On this day in 1820 English nurse and administrator Florence Nightingale was born in Florence.
She worked in nursing in London and was sent with a small party of nursing volunteers to Scutari (part of Istanbul) where the main hospital for the wounded was located. By imposing basic standards of sanitation and nutrition she was able to vastly improve the conditions.
By the time she returned from the Crimea, the ‘Lady with the Lamp’ was famous and a potent force for change. She never married and seemingly put her vocation first. Her most persistent suitor was the poet Richard Monckton Milnes Houghton, who courted her for nine years, only to be rejected. His poem Shadows, probably refers to the doomed affair:
They seem’d, to those who saw them meet,
The casual friends of every day;
Her smile was undisturb’d and sweet,
His courtesy was free and gay.
But yet if one the other’s name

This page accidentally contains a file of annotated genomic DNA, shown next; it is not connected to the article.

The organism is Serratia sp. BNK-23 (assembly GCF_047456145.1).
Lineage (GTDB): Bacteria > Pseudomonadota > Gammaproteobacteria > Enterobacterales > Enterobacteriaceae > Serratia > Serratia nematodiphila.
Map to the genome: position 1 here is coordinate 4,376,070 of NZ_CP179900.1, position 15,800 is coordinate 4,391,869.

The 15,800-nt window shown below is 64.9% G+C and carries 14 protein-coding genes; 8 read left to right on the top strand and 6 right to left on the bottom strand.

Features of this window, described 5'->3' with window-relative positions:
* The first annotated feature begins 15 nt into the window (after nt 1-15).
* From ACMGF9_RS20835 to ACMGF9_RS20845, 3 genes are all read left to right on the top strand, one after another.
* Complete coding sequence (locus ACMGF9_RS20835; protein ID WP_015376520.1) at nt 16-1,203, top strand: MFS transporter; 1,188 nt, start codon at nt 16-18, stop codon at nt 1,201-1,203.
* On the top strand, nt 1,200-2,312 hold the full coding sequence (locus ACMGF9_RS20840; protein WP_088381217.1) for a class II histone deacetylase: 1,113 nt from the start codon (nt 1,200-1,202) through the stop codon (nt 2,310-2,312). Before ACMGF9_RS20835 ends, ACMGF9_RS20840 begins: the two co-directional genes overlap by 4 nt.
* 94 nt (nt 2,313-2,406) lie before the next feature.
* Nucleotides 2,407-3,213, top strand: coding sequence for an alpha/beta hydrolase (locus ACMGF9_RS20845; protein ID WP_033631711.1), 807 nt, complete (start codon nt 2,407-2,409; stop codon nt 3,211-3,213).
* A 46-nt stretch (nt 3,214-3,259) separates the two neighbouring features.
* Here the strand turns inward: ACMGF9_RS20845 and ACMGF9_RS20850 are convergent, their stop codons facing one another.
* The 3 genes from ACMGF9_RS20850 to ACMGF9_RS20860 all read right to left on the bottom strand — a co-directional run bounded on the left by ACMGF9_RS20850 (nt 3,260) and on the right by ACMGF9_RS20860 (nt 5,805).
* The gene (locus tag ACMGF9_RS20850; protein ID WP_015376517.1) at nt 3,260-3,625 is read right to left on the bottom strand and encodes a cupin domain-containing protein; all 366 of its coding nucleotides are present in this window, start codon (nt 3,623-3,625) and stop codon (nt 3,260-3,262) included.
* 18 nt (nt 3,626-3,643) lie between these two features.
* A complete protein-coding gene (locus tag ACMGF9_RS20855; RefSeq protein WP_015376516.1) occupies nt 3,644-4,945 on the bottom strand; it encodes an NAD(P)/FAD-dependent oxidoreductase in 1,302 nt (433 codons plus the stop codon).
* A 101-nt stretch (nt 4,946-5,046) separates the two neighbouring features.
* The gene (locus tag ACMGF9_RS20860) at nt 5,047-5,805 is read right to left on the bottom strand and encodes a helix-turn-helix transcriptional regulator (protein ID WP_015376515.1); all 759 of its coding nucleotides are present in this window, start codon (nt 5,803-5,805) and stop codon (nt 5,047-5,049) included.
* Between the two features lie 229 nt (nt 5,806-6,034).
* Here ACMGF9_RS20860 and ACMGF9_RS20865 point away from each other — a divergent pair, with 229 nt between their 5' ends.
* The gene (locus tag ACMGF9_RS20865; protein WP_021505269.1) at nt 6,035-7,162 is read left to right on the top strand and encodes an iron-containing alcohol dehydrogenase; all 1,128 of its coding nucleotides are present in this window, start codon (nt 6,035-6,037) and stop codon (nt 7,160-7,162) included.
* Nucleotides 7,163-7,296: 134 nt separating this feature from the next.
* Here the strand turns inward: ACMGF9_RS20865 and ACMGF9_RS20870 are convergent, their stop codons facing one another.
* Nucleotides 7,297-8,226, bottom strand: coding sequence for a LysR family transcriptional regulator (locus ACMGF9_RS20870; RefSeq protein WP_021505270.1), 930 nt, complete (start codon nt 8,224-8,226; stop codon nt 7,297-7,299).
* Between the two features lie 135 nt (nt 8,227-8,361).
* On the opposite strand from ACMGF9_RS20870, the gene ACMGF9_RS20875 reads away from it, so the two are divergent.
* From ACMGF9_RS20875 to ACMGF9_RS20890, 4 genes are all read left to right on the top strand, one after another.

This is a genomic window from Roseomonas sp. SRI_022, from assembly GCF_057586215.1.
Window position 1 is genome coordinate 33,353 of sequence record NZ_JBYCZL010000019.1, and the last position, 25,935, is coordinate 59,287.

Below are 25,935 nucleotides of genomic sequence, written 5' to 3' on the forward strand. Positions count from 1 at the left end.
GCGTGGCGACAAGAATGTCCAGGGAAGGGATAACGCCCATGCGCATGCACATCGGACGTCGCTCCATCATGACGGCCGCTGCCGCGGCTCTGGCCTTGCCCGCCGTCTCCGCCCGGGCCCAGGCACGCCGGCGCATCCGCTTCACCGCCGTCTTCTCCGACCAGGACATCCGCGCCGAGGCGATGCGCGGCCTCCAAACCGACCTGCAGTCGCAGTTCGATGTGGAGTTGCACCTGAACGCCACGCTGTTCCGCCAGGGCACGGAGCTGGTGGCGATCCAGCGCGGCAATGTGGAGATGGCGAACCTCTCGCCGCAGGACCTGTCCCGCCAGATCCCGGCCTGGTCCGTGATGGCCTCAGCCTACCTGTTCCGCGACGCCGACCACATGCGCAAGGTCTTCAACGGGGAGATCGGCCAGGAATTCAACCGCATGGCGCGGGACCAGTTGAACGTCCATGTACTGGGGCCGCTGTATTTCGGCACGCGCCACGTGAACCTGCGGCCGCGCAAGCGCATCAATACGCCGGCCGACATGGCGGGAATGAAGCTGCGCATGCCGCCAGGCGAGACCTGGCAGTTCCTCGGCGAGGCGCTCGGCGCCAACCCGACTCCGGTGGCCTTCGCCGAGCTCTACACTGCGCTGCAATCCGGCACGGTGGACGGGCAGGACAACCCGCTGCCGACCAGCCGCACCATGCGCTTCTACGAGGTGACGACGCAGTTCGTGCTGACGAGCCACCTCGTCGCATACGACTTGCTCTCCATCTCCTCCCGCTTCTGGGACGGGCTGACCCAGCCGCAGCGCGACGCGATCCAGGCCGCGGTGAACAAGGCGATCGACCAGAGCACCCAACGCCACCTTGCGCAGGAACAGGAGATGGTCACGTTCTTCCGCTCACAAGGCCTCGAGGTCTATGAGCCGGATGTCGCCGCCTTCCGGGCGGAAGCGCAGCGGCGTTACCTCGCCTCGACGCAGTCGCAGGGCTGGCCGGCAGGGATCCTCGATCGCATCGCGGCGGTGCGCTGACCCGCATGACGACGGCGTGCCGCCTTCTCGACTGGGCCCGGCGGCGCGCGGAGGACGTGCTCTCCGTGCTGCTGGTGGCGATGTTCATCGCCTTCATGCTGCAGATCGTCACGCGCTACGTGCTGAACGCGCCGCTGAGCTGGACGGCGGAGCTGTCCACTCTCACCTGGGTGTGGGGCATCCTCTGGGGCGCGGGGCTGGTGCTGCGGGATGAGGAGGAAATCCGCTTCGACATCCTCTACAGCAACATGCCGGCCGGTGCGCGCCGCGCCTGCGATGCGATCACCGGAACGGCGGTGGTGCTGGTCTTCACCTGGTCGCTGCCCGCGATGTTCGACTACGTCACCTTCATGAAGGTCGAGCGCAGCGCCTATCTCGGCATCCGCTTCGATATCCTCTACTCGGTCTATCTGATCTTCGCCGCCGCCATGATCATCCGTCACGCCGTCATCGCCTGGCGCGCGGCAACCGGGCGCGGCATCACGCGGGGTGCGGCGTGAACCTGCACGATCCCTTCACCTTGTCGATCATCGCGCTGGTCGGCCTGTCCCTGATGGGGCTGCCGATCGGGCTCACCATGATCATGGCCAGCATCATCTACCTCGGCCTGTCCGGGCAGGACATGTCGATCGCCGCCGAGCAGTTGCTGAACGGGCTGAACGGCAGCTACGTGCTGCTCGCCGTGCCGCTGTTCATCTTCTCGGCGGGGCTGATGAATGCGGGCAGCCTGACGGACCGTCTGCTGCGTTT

In some unguarded moment heard,
The heart you thought so calm and tame
Would struggle like a captured bird
And letters of mere formal phrase
Were blister’d with repeated tears,
And this was not the work of days,
But had gone on for years and years!
Alas, that love was not too strong
For maiden shame and manly pride!
Alas, that they delay’d so long
The goal of mutual bliss beside!
Yet what no chance could then reveal,
And neither would be first to own,
Let fate and courage now conceal,
When truth could bring remorse alone.
Today I will try to be steadfast in all that I set out to do.